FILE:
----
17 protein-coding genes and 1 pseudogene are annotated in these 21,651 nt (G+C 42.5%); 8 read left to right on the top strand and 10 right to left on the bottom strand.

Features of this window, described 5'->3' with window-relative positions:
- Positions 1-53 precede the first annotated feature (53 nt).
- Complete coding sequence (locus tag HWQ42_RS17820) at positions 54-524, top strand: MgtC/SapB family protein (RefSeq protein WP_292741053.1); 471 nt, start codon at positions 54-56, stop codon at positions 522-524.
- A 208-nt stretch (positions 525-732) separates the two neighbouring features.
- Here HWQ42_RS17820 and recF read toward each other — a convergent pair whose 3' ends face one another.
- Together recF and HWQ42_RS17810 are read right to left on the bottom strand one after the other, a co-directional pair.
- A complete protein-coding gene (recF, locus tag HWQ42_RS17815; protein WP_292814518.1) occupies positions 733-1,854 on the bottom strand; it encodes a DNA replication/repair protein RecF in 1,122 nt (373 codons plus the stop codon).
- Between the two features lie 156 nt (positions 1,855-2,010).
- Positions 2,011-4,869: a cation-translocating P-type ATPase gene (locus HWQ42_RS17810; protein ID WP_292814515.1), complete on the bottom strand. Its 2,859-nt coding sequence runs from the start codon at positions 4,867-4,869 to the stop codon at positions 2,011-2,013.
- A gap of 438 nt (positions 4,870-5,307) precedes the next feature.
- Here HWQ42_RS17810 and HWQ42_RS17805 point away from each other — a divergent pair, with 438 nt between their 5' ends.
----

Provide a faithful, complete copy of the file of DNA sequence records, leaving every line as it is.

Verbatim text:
17 protein-coding genes and 1 pseudogene are annotated in these 21,651 nt (G+C 42.5%); 8 read left to right on the top strand and 10 right to left on the bottom strand.

Features of this window, described 5'->3' with window-relative positions:
- Positions 1-53 precede the first annotated feature (53 nt).
- Complete coding sequence (locus tag HWQ42_RS17820) at positions 54-524, top strand: MgtC/SapB family protein (RefSeq protein WP_292741053.1); 471 nt, start codon at positions 54-56, stop codon at positions 522-524.
- A 208-nt stretch (positions 525-732) separates the two neighbouring features.
- Here HWQ42_RS17820 and recF read toward each other — a convergent pair whose 3' ends face one another.
- Together recF and HWQ42_RS17810 are read right to left on the bottom strand one after the other, a co-directional pair.
- A complete protein-coding gene (recF, locus tag HWQ42_RS17815; protein WP_292814518.1) occupies positions 733-1,854 on the bottom strand; it encodes a DNA replication/repair protein RecF in 1,122 nt (373 codons plus the stop codon).
- Between the two features lie 156 nt (positions 1,855-2,010).
- Positions 2,011-4,869: a cation-translocating P-type ATPase gene (locus HWQ42_RS17810; protein ID WP_292814515.1), complete on the bottom strand. Its 2,859-nt coding sequence runs from the start codon at positions 4,867-4,869 to the stop codon at positions 2,011-2,013.
- A gap of 438 nt (positions 4,870-5,307) precedes the next feature.
- Here HWQ42_RS17810 and HWQ42_RS17805 point away from each other — a divergent pair, with 438 nt between their 5' ends.